The mobile phone is now being used for small-time financial activities, such as information on prices and billing settlements. But the important development that service providers and bankers should work towards is to make it drive a retail credit revolution, says R. VAIDYANATHAN. Telecommunications will emerge as a major competitor to financial institutions.
The board was hanging from the branch of a tree on the outskirts of Bangalore. It was a computer-printout pasted on cardboard and just mentioned "Manju, the Plumber. Contact **" followed by a ten-digit mobile phone number.
Professors are supposed to be infected by curiosity and I decided to try and reach him. I learnt that his income had trebled in the last few months after the acquisition of the mobile phone, thanks to a loan from a friend at six per cent a month. Manju has been getting calls from many customers and is planning to graduate from his cycle to a moped.
People who had to call at his home a one-room tenement in the mornings to catch him are now able to reach him at all times. He need not worry about losing a customer and having to rush back home during lunch-time to know if anyone had come asking for him.
Revolution among entrepreneurs
The impact of telecommunication on the self-employed, particularly among the poorer groups, has not been fully understood or appreciated.
Mobile phones have created a sort of tsunami among the lower-level entrepreneurial groups, such as plumbers, carpenters, masons, small-time construction contractors, painters, cooks, auto repair mechanics, winders, welders, water-suppliers, tea suppliers, vegetable vendors, other retail traders, tyre-repairers,
istri-wallahs(mobile ironing service), flower vendors, auto drivers, priests, astrologers, and so on.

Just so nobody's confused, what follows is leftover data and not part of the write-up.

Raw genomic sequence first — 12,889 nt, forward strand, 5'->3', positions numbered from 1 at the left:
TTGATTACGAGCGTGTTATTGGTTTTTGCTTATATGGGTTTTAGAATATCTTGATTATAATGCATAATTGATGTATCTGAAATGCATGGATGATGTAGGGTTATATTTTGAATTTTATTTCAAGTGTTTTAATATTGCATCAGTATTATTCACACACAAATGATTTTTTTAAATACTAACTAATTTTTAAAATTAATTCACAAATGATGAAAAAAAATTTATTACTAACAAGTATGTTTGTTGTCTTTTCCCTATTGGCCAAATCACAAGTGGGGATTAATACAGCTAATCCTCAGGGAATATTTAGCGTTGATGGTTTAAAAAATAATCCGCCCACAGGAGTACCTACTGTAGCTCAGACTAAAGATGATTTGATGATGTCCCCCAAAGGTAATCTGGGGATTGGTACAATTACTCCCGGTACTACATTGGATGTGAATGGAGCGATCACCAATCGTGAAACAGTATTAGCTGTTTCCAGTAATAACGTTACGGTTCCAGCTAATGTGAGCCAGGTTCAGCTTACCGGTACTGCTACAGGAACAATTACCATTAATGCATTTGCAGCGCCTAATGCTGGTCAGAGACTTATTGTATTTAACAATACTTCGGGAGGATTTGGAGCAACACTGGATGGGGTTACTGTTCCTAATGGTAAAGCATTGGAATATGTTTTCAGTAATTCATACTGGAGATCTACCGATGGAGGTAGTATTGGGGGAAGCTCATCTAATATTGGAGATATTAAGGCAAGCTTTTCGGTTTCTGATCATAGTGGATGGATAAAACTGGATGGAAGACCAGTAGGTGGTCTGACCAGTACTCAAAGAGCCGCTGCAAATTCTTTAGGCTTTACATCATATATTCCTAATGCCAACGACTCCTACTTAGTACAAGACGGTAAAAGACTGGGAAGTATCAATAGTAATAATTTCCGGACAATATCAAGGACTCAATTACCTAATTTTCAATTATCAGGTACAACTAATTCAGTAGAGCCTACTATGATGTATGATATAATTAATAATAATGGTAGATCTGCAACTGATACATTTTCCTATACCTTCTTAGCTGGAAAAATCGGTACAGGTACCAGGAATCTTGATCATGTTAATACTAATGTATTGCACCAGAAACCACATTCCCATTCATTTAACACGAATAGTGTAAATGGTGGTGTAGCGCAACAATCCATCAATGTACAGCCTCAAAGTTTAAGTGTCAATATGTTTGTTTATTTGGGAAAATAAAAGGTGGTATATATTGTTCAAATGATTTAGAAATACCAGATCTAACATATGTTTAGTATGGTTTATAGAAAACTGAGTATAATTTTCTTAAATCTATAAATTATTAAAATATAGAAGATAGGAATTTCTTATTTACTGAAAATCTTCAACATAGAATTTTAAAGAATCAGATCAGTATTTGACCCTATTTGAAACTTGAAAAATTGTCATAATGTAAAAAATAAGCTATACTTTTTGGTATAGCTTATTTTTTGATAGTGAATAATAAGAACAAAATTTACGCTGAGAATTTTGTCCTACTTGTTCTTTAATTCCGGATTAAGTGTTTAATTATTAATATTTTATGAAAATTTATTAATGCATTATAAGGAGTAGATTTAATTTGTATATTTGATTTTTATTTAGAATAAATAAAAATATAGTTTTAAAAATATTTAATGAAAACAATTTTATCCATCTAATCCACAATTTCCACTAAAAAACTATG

Actually, more than three hundred categories of self-employed entrepreneurs use them widely.
One of the major forces impacting the financial, labour and product markets is information technology and telecommunication.
It seems that, in the long run, telecommunications will be a major competitor to financial institutions as more than 60 per cent of the cost of operations of many global banks is on software and telecom.
Around 60 per cent of our economy consists of the service sector, to which the fastest-growing segments belong. They are construction, road transport (both passenger and goods), hotels and restaurants (also dhabhas), wholesale trade and retail trade, and all other types of businesses and services.
Each of these activities is growing at more than 7 per cent compounded annual average real growth rate in the last decade, and these are our engines of economic growth.
These are the segments where the mobile phone is used widely, as an instrument that enhances market efficiency and raises incomes for entrepreneurs.
Markets, whether product or labour or financial, are expected to have information efficiency. Mobile phones enable such efficiency and reduce the opportunities for arbitrage by re-establishing the basic law of one price namely, assets and services of similar risk characteristics will command the same price, excluding transaction costs.
It enables the truck-owner to track the goods that are transported, say, from Kollam to Kota, and provide immediate information on such unforeseen events as accidents and other obstacles, such as check-post harassments.
It facilitates price discovery by small-time traders/distributors and helps them decide to send the products to markets where prices are slightly more attractive.
It also helps the self-employed plan activities better. A small-time contractor contacts his masons and painters at different work-sites and instructs them instead of travelling to the site on his two-wheeler.
The time-value of money has suddenly become the buzzword and, slowly, it enhances the time-consciousness among the self-employed.
The mobile phone is now being used for small-time financial activities, such as information on prices, billing settlements, etc. But the important development that service providers and bankers should work towards is to make it drive a retail credit revolution. One observes that in the boat markets of Bangkok, one can either pay by baht, the local currency or get charge cards from the service providers and pay through them.
Service provider as banker